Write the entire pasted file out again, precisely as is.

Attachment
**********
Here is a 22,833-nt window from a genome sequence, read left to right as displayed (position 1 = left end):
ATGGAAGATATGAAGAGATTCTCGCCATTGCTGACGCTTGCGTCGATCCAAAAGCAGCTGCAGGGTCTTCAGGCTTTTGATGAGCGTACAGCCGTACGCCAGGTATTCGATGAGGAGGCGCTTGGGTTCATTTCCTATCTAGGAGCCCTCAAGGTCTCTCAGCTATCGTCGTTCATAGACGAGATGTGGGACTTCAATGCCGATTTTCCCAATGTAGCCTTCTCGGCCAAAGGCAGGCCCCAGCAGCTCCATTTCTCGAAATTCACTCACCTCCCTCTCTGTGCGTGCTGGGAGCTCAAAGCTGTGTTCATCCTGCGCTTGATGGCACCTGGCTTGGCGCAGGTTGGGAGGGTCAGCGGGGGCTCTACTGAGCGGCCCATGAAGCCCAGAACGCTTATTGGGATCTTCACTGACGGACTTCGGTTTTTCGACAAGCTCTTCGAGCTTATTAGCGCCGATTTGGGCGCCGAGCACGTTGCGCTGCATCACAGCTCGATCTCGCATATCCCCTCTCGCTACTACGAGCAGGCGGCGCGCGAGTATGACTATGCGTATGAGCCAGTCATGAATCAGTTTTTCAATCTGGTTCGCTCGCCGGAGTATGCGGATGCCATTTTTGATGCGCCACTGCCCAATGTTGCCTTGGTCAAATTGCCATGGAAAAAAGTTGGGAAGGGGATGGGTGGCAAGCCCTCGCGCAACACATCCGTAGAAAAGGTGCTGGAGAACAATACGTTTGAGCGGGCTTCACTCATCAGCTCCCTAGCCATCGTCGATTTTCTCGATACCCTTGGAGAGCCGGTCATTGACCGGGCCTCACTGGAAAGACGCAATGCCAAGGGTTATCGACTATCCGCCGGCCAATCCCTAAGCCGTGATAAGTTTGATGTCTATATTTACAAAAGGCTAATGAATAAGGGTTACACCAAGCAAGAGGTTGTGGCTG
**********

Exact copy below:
Here is a 22,833-nt window from a genome sequence, read left to right as displayed (position 1 = left end):
ATGGAAGATATGAAGAGATTCTCGCCATTGCTGACGCTTGCGTCGATCCAAAAGCAGCTGCAGGGTCTTCAGGCTTTTGATGAGCGTACAGCCGTACGCCAGGTATTCGATGAGGAGGCGCTTGGGTTCATTTCCTATCTAGGAGCCCTCAAGGTCTCTCAGCTATCGTCGTTCATAGACGAGATGTGGGACTTCAATGCCGATTTTCCCAATGTAGCCTTCTCGGCCAAAGGCAGGCCCCAGCAGCTCCATTTCTCGAAATTCACTCACCTCCCTCTCTGTGCGTGCTGGGAGCTCAAAGCTGTGTTCATCCTGCGCTTGATGGCACCTGGCTTGGCGCAGGTTGGGAGGGTCAGCGGGGGCTCTACTGAGCGGCCCATGAAGCCCAGAACGCTTATTGGGATCTTCACTGACGGACTTCGGTTTTTCGACAAGCTCTTCGAGCTTATTAGCGCCGATTTGGGCGCCGAGCACGTTGCGCTGCATCACAGCTCGATCTCGCATATCCCCTCTCGCTACTACGAGCAGGCGGCGCGCGAGTATGACTATGCGTATGAGCCAGTCATGAATCAGTTTTTCAATCTGGTTCGCTCGCCGGAGTATGCGGATGCCATTTTTGATGCGCCACTGCCCAATGTTGCCTTGGTCAAATTGCCATGGAAAAAAGTTGGGAAGGGGATGGGTGGCAAGCCCTCGCGCAACACATCCGTAGAAAAGGTGCTGGAGAACAATACGTTTGAGCGGGCTTCACTCATCAGCTCCCTAGCCATCGTCGATTTTCTCGATACCCTTGGAGAGCCGGTCATTGACCGGGCCTCACTGGAAAGACGCAATGCCAAGGGTTATCGACTATCCGCCGGCCAATCCCTAAGCCGTGATAAGTTTGATGTCTATATTTACAAAAGGCTAATGAATAAGGGTTACACCAAGCAAGAGGTTGTGGCTG